A new exhibition has opened giving visitors the chance to view replicas of items found during an archaeological dig in Perthshire.
The display includes 3D models of metalworking moulds, a decorated spindle whorl and an iron chisel, along with other objects found at the King’s Seat hillfort near Dunkeld.
They are being presented to the public at Dunkeld Community Archive.
Artefact specialists from AOC Archaeology Group selected some of their favourite objects from the site to be reproduced as 3D laser printed models. AOC created the copies on behalf of Perth and Kinross Heritage Trust (PKHT), which has gifted them to Dunkeld Community Archive.
The King’s Seat excavation saw PKHT work in partnership with Dunkeld and Birnam Historical Society to explore the story of the fort, which sits on a prominent hilltop above the River Tay at Dunkeld, in a commanding position overlooking Strathtay.
In the autumn of each year from 2017 to 2019, volunteers worked alongside a team of professional archaeologists from AOC Archaeology Group to survey and excavate the site.
The excavations showed that the fort was an important centre for crafts and trade around 1500 years ago, in the early medieval period. The site may even have had royal connections, with evidence for expensive, imported food and wine hinting at the status of the fort’s inhabitants.
With some of the objects too delicate to be handled freely, 3D printing was used to create highly accurate models, which were painstakingly hand-painted to replicate the colours and textures of the originals.
David Strachan of Perth and Kinross Heritage Trust said: “The exhibition in Dunkeld Community Archive will help us share the results of our project with so many more people – and the work AOC has done in creating these replica objects is literally state of the art, and remarkable to see.”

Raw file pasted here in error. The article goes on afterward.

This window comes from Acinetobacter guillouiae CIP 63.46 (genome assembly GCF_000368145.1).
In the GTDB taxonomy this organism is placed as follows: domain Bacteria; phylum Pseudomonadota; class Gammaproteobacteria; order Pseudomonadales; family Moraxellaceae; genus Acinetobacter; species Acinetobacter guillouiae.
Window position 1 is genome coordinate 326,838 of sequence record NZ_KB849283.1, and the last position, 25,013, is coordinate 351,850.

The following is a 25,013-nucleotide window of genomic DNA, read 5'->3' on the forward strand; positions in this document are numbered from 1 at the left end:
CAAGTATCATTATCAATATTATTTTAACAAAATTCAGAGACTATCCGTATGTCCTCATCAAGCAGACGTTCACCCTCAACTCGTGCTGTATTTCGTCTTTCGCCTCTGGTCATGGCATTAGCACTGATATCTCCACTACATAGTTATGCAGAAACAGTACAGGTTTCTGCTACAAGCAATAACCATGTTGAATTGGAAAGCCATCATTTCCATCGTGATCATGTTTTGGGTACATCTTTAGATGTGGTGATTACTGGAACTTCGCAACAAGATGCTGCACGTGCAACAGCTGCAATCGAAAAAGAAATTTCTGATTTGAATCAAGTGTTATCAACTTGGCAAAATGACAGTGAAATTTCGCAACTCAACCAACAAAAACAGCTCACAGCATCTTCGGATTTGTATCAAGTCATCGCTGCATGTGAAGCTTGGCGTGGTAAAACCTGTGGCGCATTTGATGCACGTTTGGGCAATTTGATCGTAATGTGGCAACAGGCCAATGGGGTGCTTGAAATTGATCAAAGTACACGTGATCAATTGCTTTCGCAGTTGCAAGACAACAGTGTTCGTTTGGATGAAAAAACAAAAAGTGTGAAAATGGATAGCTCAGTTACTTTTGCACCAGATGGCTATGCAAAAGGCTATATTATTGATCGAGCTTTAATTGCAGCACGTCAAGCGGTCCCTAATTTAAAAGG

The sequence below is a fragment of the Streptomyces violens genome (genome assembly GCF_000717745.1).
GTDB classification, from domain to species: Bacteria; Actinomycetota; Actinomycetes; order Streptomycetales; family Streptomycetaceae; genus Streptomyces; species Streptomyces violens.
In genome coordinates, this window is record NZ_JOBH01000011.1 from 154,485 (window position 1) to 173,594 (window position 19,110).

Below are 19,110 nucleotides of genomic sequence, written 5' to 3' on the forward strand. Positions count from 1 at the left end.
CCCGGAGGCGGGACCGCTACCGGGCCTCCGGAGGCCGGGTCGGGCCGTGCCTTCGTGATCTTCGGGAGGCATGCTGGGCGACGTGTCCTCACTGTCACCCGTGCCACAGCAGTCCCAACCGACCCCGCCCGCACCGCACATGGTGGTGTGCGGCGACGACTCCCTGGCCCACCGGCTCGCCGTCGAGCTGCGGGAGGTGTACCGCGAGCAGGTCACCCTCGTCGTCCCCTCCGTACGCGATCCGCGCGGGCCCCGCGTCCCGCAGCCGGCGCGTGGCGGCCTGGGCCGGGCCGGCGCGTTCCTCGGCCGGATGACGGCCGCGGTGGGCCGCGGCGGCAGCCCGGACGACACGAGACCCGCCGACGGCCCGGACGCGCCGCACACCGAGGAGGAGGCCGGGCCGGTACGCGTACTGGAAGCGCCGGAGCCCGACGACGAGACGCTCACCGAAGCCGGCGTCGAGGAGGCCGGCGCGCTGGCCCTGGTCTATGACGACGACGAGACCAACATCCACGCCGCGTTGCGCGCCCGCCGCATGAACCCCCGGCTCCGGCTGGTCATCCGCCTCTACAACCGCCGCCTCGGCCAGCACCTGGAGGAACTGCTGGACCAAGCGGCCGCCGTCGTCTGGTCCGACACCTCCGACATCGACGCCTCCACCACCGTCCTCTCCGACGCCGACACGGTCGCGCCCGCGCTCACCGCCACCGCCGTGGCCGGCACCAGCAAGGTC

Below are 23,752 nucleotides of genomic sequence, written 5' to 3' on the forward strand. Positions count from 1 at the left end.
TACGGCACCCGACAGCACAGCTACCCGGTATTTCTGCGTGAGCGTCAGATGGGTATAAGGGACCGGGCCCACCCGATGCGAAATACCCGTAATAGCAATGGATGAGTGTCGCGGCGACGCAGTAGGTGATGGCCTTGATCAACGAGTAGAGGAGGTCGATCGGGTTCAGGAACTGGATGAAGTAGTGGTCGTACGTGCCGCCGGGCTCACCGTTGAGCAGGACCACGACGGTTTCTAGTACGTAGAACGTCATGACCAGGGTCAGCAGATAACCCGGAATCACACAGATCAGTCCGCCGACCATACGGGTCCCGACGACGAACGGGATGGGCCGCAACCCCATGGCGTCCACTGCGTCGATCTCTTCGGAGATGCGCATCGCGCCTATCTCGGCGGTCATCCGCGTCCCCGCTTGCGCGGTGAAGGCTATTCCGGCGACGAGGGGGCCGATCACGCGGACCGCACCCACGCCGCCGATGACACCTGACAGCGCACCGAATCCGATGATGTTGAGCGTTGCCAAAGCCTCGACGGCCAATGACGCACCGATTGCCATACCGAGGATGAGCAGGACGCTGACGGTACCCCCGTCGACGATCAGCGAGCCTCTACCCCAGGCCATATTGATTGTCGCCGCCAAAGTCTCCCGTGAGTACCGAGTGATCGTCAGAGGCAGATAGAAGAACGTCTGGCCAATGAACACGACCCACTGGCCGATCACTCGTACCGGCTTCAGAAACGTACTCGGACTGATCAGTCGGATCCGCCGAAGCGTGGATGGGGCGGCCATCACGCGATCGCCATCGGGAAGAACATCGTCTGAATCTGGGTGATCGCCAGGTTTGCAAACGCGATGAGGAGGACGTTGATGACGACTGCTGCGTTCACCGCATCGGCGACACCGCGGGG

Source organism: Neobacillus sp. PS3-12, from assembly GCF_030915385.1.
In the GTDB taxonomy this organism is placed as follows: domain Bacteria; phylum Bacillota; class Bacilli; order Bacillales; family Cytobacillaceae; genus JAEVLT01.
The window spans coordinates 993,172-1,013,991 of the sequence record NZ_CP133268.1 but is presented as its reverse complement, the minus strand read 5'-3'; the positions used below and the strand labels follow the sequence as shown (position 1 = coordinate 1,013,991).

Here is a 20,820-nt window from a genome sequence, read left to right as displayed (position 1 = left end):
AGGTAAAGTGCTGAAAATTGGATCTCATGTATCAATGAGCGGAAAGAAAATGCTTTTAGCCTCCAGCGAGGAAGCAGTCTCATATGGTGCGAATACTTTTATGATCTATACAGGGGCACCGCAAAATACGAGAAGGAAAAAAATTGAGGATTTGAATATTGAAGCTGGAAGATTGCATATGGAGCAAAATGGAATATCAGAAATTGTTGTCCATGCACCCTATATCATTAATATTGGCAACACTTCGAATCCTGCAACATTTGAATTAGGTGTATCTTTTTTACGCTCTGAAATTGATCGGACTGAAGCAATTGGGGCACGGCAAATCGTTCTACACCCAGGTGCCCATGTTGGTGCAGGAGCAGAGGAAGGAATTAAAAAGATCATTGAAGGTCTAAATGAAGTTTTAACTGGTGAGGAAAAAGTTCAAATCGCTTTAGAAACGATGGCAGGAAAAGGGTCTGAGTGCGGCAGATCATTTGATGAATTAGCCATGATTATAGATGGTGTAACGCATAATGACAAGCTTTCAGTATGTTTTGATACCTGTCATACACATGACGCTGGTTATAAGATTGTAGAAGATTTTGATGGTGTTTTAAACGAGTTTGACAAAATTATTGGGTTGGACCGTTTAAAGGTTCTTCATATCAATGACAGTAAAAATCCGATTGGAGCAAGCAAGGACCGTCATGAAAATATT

Dawn McLaren of AOC Archaeology Group said: “We are delighted to have worked with Perth and Kinross Heritage Trust to produce these models, which will bring a glimpse of the early medieval fort down from the hillfort and into the heart of Dunkeld.”
And Ruth Brown of the Dunkeld Community Archives added: “We are extremely grateful to Perth and Kinross Heritage Trust and AOC Archaeology Group for producing these amazing replica artefacts for us to display in the community archive.
“Without this technology we wouldn’t have been able to display any of the artefacts from the excavation. We look forward to welcoming visitors to see them and to find out more about the Hillfort.”
Dunkeld Community Archive can be found at 12 The Cross in the town.
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